PCMC: From 500-crore budget to 5,100-crore one in 20 years

The current figure includes over Rs 2,000 crore of JNNURM funds and other central and state government funds. Two decades ago, the focus of the budget was mainly on maintaining public amenities like gardens or public toilets and expenditure on employees’ salaries.

Written by MANOJ MORE | Pune | Published:July 12, 2017 1:21 am
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TWENTY years ago, the annual budget of the Pimpri-Chinchwad Municipal Corporation was about Rs 500 crore. For 2017-18, it has gone up to Rs 5,100 crore, over a 10-fold hike. The current figure includes over Rs 2,000 crore of JNNURM funds and other central and state government funds. Two decades ago, the focus of the budget was mainly on maintaining public amenities like gardens or public toilets and expenditure on employees’ salaries. The revenue mainly consisted of octroi, which provided 70 per cent of funds. In the initial years, octroi was less than Rs 100 crore, but in the last fiscal the revenue collected from the local body tax, which replaced octroi, went up to Rs 1,400 crore. Property tax and water charges made up the rest of the civic funds.

No big plans, initially

V T Bhosale, a retired PCMC accountant who drafted several civic budgets, said in the initial years of the municipal corporation, there was hardly any expenditure on major projects. “Every year, we used to have Rs 300-400 crore as the opening balance in the budget. That was probably the reason why people used to call PCMC the richest civic body…,” he said. In the mid-90s, no major projects were implemented until the setting up of the Yeshwantrao Chavan Memorial Hospital, which was inaugurated on March 11, 1989. Dr Anand Jagdale, who retired as PCMC health chief three years ago, said, “The construction of YCM hospital building cost about Rs 2 crore. That was the biggest project implemented by the PCMC in those days. Before that, the Indira Gandhi bridge in Pimpri was constructed by PCMC for a few lakhs.” Twenty years ago, the budget provision for health, including expenditure on hospitals and purchase of medicines, was a few lakhs and now it has gone beyond Rs 40 crore, said Dr Jagdale.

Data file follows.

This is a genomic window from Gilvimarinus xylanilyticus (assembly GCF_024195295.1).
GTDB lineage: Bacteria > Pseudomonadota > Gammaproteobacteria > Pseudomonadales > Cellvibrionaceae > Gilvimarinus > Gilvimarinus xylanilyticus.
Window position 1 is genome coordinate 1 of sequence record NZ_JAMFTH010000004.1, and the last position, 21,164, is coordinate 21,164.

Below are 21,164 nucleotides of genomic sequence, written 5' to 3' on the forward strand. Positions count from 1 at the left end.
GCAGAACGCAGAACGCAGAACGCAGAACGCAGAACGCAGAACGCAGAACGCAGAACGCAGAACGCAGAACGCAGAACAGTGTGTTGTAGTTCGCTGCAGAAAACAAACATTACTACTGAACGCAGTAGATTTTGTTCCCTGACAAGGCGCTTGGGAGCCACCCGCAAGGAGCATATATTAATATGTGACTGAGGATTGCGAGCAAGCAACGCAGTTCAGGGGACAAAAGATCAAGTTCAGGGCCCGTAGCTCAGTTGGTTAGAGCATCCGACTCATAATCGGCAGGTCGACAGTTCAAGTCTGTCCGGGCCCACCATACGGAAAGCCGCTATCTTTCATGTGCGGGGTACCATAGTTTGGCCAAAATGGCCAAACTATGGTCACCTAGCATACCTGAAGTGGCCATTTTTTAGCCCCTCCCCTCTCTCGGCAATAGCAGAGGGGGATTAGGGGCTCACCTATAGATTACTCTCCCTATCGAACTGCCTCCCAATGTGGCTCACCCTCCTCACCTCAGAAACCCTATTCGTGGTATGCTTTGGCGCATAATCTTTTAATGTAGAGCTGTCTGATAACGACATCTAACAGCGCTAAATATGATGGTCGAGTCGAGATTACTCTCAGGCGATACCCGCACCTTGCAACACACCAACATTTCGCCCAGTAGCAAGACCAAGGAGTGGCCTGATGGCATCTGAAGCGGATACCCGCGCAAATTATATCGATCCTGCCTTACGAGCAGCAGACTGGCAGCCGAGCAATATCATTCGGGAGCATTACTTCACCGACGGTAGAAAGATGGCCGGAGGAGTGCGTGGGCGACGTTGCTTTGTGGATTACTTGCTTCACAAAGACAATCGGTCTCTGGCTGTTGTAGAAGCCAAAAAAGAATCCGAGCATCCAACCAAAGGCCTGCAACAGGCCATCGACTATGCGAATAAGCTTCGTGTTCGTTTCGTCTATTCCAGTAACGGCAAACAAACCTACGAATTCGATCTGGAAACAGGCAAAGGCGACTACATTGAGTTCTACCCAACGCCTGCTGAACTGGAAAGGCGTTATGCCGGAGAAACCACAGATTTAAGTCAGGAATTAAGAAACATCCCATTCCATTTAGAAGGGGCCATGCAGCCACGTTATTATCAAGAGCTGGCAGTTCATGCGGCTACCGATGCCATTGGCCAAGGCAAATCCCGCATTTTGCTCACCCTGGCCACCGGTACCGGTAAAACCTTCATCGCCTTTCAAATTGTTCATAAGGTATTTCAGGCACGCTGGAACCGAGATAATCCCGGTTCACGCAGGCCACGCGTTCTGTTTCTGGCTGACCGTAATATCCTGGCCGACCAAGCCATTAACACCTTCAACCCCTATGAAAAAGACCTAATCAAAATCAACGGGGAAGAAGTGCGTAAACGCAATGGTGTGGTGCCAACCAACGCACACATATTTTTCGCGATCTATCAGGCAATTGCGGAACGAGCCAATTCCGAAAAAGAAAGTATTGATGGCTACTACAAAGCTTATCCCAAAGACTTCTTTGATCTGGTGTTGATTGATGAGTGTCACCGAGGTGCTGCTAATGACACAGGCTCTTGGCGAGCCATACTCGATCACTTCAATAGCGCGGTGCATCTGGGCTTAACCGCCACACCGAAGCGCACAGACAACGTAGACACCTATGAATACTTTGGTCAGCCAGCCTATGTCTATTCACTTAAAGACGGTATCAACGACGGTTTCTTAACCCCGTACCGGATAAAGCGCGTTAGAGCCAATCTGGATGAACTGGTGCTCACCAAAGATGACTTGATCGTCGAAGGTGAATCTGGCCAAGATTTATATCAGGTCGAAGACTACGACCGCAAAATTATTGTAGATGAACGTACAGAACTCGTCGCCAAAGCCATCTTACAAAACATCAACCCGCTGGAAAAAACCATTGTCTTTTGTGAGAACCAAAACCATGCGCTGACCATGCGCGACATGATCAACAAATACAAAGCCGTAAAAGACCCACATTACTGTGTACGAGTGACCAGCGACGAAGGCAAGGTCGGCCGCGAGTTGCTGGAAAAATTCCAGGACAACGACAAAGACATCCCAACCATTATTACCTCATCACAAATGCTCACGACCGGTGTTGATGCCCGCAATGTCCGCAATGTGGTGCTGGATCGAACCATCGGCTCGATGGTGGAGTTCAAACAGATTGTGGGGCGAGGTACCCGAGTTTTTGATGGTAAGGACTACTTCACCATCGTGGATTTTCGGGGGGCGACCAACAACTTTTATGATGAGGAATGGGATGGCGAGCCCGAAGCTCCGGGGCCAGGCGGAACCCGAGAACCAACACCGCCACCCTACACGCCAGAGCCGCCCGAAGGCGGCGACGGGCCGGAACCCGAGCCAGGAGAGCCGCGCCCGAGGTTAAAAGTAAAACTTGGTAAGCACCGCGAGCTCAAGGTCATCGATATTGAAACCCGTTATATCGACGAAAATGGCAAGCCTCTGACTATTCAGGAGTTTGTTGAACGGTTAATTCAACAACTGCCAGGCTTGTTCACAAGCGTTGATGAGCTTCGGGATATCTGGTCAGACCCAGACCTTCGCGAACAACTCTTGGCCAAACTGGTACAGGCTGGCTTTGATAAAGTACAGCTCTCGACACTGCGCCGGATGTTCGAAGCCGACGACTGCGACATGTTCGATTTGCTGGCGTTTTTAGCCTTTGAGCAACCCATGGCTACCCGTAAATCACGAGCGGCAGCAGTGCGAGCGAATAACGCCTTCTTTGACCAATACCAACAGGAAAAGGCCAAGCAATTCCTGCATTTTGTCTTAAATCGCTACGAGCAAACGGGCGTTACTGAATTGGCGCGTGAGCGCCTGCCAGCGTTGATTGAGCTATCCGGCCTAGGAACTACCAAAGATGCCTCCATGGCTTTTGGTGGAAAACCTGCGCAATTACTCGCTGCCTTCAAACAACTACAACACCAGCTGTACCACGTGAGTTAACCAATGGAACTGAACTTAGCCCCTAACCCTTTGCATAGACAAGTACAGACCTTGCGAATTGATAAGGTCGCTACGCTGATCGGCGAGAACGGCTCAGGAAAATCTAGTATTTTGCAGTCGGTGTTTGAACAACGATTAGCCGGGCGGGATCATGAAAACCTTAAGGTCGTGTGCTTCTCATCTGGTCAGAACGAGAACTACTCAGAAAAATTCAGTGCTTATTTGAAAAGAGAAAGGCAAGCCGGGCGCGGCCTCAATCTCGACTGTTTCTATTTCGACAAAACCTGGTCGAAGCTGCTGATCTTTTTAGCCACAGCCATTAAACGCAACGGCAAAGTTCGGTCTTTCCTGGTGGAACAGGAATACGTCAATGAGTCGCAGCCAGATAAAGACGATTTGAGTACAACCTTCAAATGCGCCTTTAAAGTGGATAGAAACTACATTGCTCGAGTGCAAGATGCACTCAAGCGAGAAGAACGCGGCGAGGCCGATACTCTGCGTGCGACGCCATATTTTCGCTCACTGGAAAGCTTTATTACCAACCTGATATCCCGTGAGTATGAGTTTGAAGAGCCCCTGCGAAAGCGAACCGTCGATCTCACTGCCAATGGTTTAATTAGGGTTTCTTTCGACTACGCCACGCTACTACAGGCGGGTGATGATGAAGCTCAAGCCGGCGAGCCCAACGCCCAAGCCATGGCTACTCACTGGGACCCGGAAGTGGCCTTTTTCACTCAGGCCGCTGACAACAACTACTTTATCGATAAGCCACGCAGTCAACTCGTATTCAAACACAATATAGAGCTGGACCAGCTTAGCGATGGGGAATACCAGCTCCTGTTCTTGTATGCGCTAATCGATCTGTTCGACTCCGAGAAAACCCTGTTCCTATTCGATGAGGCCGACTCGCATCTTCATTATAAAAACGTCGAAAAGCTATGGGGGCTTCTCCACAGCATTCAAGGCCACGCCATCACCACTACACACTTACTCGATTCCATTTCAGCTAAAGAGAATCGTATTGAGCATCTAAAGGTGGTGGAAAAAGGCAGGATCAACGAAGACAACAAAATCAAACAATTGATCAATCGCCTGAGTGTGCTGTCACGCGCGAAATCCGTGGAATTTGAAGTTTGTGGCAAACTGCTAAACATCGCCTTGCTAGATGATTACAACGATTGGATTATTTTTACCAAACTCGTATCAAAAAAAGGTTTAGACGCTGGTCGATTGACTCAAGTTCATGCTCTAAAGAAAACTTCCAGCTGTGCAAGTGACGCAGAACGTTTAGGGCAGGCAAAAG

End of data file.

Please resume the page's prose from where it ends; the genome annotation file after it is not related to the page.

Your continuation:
Focus on roads

In 2003, when Dilip Band was the municipal commissioner, the focus of the PCMC budget shifted to development by undertaking major projects. Band went on to widen internal roads, as well as the Pune-Mumbai and Nashik highway. Though the process to widen the highway to 61-metres was started during the Praveensinh Pardeshi era in 1997, it was completed during Band’s tenure. “Band made a major provision for the construction of roads, flyovers, subways and grade separators,” said Bhosale.

People’s participation

If Band’s budget gave importance to road, Ashish Sharma’s tenure saw public participation in the budget. However, this was opposed by corporators. “PCMC could include locals’ suggestions… for repairing roads, constructing public toilets etc. Major projects suggested by locals could not be taken up as corporators strongly opposed the idea… of credit for the development of their ward not going to them..,” said Bhosale.

DP gains speed

The Rs 5,000 crore budget for 2017-18 is the highest one in the PCMC’s history. “In this budget, for the first time, we have created a new head called DP Development Fund. It has the biggest budget provision of Rs 205 crore,” said Standing Committee Chairperson Seema Savale. The second biggest provision, of Rs 70 crore, is to procure water from the Bhama Askhed dam. “…In a nutshell, it is a development-oriented budget,” said Savale.

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